Tuesday, January 29, 2019

Lose yourself in Pam Jenoff's latest novel....and we have one to give away!

We're so pleased to have Pam Jenoff at CLC today to celebrate the publication of her latest novel, The Lost Girls of Paris (reviewed by Melissa A). Pam is really sweet and genuine. Melissa A has met her in person twice and both times were memorable. She is here today to talk about her latest novel and share some other fun information about herself. Thanks to Pam, one lucky reader has a chance to win The Lost Girls of Paris!

At book signing in July, 2017
Pam Jenoff was born in Maryland and raised outside Philadelphia. She attended George Washington University in Washington, D.C., and Cambridge University in England.

Upon receiving her master’s in history from Cambridge, she accepted an appointment as Special Assistant to the Secretary of the Army. The position provided a unique opportunity to witness and participate in operations at the most senior levels of government, including helping the families of the Pan Am Flight 103 victims secure their memorial at Arlington National Cemetery, observing recovery efforts at the site of the Oklahoma City bombing and attending ceremonies to commemorate the fiftieth anniversary of World War II at sites such as Bastogne and Corregidor.

Following her work at the Pentagon, Pam moved to the State Department. In 1996 she was assigned to the U.S. Consulate in Krakow, Poland. It was during this period that Pam developed her expertise in Polish-Jewish relations and the Holocaust. Working on matters such as preservation of Auschwitz and the restitution of Jewish property in Poland, Pam developed close relations with the surviving Jewish community. Pam left the Foreign Service in 1998 to attend law school and graduated from the University of Pennsylvania. She worked for several years as a labor and employment attorney both at a firm and in-house in Philadelphia and now teaches law school at Rutgers.

Pam is the author of The Kommandant's Girl, which was an international bestseller and nominated for a Quill award, as well as The Winter Guest, The Diplomat's Wife, The Ambassador’s Daughter, Almost Home, A Hidden Affair, The Things We Cherished, and most recently, The Orphan's Tale. She also authored a short story in the anthology Grand Central: Original Postwar Stories of Love and Reunion. Pam lives outside Philadelphia with her husband and three children. (Bio adapted from Pam's website.)

Visit Pam online:
Website * Facebook * Twitter * Instagram

1946, Manhattan

One morning while passing through Grand Central Terminal on her way to work, Grace Healey finds an abandoned suitcase tucked beneath a bench. Unable to resist her own curiosity, Grace opens the suitcase, where she discovers a dozen photographs—each of a different woman. In a moment of impulse, Grace takes the photographs and quickly leaves the station.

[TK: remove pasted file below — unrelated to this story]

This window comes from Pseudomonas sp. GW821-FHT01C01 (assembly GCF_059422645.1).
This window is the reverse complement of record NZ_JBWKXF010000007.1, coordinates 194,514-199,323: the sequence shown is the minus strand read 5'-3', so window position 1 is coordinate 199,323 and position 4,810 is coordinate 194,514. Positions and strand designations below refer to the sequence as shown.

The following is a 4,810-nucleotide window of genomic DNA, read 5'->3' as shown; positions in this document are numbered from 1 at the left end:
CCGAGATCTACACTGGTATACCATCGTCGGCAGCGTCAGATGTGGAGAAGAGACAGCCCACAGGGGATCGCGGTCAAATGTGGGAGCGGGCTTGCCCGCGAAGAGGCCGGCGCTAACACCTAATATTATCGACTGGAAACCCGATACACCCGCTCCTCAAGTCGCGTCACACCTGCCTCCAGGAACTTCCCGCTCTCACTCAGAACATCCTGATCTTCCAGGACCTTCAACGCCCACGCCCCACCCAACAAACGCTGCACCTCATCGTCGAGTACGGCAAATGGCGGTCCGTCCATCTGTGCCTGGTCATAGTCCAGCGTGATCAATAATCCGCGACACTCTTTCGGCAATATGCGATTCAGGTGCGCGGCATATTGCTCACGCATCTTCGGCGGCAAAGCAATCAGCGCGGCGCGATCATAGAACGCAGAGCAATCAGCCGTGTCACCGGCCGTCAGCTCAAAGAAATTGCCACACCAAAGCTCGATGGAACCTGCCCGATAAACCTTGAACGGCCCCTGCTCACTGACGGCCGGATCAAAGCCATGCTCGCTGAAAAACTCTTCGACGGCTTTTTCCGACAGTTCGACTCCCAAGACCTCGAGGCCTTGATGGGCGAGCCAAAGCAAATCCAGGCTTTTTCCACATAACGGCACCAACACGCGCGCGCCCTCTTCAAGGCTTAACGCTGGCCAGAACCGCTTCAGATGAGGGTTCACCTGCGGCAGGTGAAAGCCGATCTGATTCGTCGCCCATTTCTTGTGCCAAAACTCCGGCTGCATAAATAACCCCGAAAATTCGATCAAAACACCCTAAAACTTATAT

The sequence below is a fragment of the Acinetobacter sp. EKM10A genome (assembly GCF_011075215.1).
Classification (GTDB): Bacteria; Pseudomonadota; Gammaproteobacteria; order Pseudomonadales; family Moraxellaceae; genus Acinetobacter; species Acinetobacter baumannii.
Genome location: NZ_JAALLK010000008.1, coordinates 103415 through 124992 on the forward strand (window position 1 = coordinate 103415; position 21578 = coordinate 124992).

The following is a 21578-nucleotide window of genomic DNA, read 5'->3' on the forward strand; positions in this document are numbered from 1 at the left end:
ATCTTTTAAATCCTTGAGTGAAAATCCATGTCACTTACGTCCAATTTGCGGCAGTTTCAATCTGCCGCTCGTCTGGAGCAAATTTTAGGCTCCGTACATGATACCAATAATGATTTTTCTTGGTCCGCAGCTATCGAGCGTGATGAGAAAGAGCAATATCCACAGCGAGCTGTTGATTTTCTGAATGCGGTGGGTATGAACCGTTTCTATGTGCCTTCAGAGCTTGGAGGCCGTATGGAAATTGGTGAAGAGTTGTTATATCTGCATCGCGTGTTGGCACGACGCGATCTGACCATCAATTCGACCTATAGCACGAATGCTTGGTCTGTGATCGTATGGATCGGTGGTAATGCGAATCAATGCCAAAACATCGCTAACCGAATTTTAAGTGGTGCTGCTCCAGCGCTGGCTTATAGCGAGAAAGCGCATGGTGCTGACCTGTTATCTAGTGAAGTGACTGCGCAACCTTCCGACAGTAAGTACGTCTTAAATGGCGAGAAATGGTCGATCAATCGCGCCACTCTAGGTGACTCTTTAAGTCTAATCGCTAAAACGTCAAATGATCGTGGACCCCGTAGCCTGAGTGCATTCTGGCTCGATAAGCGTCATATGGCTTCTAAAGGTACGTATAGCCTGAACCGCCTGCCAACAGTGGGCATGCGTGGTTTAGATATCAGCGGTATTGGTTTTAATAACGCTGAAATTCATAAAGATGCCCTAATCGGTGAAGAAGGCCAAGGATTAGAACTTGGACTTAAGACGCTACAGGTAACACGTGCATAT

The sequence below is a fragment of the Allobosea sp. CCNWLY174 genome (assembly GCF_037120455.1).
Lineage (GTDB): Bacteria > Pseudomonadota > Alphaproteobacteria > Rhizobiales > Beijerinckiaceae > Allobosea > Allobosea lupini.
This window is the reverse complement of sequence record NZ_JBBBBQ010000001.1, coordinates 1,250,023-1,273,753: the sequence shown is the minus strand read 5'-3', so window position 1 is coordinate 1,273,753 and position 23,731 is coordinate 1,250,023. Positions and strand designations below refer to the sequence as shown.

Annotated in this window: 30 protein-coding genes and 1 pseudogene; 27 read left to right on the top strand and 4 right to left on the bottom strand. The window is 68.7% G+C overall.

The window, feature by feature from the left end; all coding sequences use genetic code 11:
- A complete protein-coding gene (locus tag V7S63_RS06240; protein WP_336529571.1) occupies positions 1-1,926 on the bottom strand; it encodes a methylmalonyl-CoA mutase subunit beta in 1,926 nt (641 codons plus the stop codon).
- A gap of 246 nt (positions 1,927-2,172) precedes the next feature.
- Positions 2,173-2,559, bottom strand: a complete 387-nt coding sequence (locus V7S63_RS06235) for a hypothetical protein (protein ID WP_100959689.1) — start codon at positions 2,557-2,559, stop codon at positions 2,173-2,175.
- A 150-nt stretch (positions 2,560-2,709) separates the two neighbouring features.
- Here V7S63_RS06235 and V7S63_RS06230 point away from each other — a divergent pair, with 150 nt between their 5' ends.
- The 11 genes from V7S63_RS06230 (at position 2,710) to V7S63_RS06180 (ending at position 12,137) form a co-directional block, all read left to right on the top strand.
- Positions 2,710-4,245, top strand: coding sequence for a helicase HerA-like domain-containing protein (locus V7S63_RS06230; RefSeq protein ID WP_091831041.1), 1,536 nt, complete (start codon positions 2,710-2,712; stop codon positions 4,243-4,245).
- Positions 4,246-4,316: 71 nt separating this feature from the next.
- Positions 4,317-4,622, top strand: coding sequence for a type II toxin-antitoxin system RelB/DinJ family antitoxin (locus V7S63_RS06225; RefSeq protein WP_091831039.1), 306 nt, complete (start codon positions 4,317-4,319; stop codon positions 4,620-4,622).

Grace soon learns that the suitcase belonged to a woman named Eleanor Trigg, leader of a network of female secret agents who were deployed out of London during the war. Twelve of these women were sent to Occupied Europe as couriers and radio operators to aid the resistance, but they never returned home, their fates a mystery. Setting out to learn the truth behind the women in the photographs, Grace finds herself drawn to a young mother turned agent named Marie, whose daring mission overseas reveals a remarkable story of friendship, valor and betrayal.

Vividly rendered and inspired by true events, New York Times bestselling author Pam Jenoff shines a light on the incredible heroics of the brave women of the war and weaves a mesmerizing tale of courage, sisterhood and the great strength of women to survive in the hardest of circumstances. (Courtesy of Amazon.)

What is something interesting you learned while doing research for The Lost Girls of Paris?
I was struck by the scope and magnitude of the missions undertaken by the women who served Britain’s Special Operations Executive, without recognition or acclaim. Also, I was surprised by the ways in which the girls may have been betrayed.

With which character in The Lost Girls of Paris do you feel the most connected?
I connect with each of the women different. I identify with Grace and the way she is trying to reinvent herself and figure out what comes next. I relate to Eleanor and the ways in which she doesn’t quite fit in with her world (I do now; but I have felt that way in the past.) And I understand Marie’s struggles to overcome her fears and her struggles to do what is right for her daughter and herself.

If The Lost Girls of Paris were made into a movie, who would play the leading roles?